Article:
When I talk to business owners about finances, the vast majority never talk about anything other than their revenues, or sales figures. The same goes with goal setting; most prefer to focus on sales/revenue targets. While obviously revenues/sales are important, that is only one form of the money in your business. If your business is going to provide long-term financial benefits for you (and if not, why are you going through the stress of owning a business?), then you need to understand all four forms that money takes in your business.
Money in a business takes on 4 distinct forms – Revenue, Profit, Cashflow, and Equity. Let’s take a look at how each of these forms, and how they fit into your business.
Revenue is the first form of money in your business, and it is created by your employees. The primary job of your employees (including when you are wearing your employee hat) is to generate revenues by performing work to create or sell products and services. Revenues are easy to track and to establish measurable goals. Too many business owners stop thinking about money after setting their Revenue goals.
Profit is the second form of money in a business, and comes in two forms – gross profit and net profit. Profit is what is left over after expenses, first Cost of Goods expenses (leaving gross profit) which is then used to pay Overhead expenses leaving net profit. It is the job of management to plan for and create Profit in a business. This is one of the least planned for results in a business, yet it is probably the most important for the long term health of a business. Every business should be focused on maximizing the amount of profit it generates, as without it the business cannot continue to grow and achieve its mission, whatever that might be.
Cashflow is the third form of business money, and can be simple in some businesses and extremely complex in others. Cashflow is exactly what it sounds like – how money flows through the business. Cash comes into a business when products and services are sold, creating Revenue, which is used to pay the business expenses, with the leftover cash (Profit) then used to buy/create more products to sell. Different businesses/industries have different cycles of Cashflow, depending on how long you are given to pay your suppliers and how long your customers take to pay you. Owners are responsible for planning and managing the Cashflow of a business, taking into account the timing of both the inflows and the outflows, ensuring that there is always sufficient cash available to sustain operations and growth.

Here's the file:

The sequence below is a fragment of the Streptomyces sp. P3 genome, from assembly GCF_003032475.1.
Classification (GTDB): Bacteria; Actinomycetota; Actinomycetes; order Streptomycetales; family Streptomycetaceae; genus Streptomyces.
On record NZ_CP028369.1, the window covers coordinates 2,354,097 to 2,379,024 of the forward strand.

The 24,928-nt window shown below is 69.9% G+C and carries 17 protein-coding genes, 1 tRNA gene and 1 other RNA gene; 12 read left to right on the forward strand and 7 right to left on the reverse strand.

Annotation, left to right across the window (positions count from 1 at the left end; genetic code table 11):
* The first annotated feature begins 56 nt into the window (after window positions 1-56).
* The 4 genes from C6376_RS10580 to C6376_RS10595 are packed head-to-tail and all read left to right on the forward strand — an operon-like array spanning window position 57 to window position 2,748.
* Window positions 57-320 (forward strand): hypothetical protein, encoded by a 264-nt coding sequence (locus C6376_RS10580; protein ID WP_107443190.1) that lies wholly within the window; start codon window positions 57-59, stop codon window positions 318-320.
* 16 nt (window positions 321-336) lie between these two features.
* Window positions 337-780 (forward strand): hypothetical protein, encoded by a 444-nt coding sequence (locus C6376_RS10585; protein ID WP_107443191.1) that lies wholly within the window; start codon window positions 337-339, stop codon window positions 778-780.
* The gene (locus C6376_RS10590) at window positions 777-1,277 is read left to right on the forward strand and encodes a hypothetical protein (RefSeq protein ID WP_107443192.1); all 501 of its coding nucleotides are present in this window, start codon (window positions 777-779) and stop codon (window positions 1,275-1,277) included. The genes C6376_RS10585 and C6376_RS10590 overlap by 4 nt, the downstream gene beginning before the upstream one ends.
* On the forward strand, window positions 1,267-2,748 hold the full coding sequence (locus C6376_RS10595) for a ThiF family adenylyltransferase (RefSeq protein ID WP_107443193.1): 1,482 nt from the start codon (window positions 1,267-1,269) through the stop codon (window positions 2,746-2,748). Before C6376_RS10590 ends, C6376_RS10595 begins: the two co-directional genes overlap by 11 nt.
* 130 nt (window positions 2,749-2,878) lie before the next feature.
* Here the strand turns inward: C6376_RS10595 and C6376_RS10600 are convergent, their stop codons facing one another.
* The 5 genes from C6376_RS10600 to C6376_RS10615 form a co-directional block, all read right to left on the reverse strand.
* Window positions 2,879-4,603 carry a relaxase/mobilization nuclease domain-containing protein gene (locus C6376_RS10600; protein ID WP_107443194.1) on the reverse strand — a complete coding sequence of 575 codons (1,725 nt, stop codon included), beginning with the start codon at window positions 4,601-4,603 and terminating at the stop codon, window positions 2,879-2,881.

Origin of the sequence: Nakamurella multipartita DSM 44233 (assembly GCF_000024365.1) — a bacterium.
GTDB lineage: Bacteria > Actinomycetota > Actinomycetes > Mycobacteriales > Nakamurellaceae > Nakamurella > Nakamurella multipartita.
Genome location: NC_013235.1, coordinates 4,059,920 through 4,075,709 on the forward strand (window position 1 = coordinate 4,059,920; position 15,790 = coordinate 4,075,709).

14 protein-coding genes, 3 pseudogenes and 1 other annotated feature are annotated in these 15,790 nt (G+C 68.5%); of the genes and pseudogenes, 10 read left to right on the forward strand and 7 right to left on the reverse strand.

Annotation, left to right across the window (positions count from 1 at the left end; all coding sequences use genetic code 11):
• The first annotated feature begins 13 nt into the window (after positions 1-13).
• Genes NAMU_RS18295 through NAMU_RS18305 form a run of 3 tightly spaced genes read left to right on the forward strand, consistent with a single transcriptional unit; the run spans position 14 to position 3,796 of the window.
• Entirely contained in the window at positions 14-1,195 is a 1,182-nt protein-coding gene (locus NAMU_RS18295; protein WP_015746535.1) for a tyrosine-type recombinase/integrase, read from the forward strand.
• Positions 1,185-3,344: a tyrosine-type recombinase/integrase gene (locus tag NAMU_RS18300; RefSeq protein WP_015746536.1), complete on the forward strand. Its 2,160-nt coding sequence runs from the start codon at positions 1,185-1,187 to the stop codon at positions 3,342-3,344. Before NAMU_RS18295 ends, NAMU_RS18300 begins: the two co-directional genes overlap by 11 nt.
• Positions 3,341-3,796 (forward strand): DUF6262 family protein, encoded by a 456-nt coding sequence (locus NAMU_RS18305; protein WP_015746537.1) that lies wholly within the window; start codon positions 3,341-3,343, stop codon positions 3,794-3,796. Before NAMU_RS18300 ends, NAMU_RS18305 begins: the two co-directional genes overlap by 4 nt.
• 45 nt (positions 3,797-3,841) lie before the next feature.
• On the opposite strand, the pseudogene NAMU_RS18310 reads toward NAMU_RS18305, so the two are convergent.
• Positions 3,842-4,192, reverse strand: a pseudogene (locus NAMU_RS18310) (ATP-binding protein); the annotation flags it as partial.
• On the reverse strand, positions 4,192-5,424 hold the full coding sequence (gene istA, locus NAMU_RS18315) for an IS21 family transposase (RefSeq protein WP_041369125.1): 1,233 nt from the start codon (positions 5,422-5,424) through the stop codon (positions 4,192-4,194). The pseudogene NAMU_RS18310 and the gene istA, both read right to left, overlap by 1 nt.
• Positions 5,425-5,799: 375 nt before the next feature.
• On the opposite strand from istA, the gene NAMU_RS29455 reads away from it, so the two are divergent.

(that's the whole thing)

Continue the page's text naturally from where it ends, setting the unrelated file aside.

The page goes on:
The fourth and final form of money in a business is Equity. Equity represent the actual dollar value of the business, and is the responsibility of the owner wearing her Investor hat. In addition to paying the bills and providing yourself with an income, you need to be thinking like an investor, building Equity in your business so that your business has value when the time comes to retire. Studies show that the vast majority of owners of closely-held businesses do not have adequate savings to retire, so they need to build the Equity in their business in order to be able to sell it for a sufficient amount to pay for your beach retirement house.
When planning for next year, I want you to set goals for both Revenues and Profits, make sure you have a firm grasp on the timing and adequacy of your Cashflow, and that you have at least 3 strategies in place to increase your Equity in your business. Do this every year and you will grow in a sustainable, lower stress manner than you ever thought possible, and when it comes time to move to your beachfront retirement home, you will be able to pay for it with the value you built into your business. Have fun!
Author: Mark McNulty, Business Coach in Louisville, KY